There has only been one moment in a month of hustings when I thought that the audience might storm the stage, or break into a fight, and it wasn’t in Glasgow, or in the North. It was in the large, modern auditorium of Croydon High School, England, when, before an audience of 300 or so stockbroker-belt folk, Jon Bigger, the black-clad candidate for Class War, stood up, sucked air through his teeth and said “Well, given the happy event coming up as far as the royal family goes, I think a compulsory sterilisation program would be in order,” and you could feel all the air leave the room.

The ultra-modern auditorium seemed to wobble a little, and I thought it might suddenly implode. Over to the left-hand side, Class War’s small base of gothish, punkish, middle-aged reprobates were applauding and feet-stamping. Everyone else was watching them, teeth clenched, fists bared. Class War had heckled and jeered their way through the proceedings, with the chair speaking to them ever more sternly from the lectern. The audience had taken it all in the British spirit, though with less-than-good grace: Bigger’s opening remarks, non-abusive, had been met with none of the applause extended to anyone else, even the Green, a huge shaggy man-beast in a borrowed suit.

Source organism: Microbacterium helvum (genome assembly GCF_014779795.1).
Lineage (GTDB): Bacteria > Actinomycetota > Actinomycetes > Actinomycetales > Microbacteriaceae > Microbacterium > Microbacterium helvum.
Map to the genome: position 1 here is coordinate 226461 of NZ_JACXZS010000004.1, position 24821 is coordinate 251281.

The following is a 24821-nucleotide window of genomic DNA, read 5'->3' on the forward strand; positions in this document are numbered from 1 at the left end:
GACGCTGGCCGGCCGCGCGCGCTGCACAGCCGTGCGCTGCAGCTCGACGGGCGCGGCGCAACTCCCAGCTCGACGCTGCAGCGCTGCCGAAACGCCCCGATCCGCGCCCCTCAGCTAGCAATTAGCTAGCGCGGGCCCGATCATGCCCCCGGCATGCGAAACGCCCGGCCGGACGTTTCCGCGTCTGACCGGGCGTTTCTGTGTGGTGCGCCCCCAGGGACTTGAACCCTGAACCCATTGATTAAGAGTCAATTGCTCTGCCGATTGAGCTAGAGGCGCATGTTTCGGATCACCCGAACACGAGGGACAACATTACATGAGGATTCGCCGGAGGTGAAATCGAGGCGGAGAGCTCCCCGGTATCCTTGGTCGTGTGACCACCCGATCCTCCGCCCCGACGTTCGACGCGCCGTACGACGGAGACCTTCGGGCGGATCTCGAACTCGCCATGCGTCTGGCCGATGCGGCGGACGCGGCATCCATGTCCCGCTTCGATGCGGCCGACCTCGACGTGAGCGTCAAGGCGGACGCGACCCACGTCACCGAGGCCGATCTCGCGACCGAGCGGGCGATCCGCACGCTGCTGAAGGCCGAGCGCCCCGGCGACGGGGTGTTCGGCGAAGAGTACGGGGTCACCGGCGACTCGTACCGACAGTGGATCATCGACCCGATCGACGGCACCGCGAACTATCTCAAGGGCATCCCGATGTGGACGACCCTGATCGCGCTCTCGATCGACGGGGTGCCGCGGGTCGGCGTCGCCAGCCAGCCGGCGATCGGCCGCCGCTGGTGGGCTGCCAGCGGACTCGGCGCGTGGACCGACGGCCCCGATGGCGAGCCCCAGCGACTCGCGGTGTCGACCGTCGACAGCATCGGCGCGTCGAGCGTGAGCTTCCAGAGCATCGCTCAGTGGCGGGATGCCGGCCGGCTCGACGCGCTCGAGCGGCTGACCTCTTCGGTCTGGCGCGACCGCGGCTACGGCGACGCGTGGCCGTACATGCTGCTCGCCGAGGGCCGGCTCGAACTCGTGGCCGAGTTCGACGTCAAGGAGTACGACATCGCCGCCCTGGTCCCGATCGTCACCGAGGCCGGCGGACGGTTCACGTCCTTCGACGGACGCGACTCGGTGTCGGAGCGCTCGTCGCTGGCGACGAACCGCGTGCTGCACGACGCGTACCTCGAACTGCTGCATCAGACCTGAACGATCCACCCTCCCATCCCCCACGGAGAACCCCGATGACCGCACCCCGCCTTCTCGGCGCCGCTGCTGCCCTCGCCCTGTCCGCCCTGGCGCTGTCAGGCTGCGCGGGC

But that was mere matters of politics. Now this bounder had verbally assaulted the body of the sovereign — indeed, the material body of sovereignty, the UK’s literal DNA. On the podium everyone else had gone ashen, especially those leftish with some mildly similar things to say about the NHS, education, etc. Only the Tory appeared to be enjoying the proceedings, seeing enough of it stick to Labour to help a little.

When Class War continued stamping and whistling into the next speaker — “how many houses!?” to the Tory, a buy-to-rent enthusiast, a simple “racist” to the UKIP lady — the beaky-nosed headmaster turned his eye on them. “We heard you in silence,” he said, and couldn’t help himself adding “whatever you had to say. Now extend the speakers the same courtesy.” They calmed down a little. The UKIP lady, a small woman in her 60s, and a flaming red-and-black dress, cleared her throat and began again: “I–”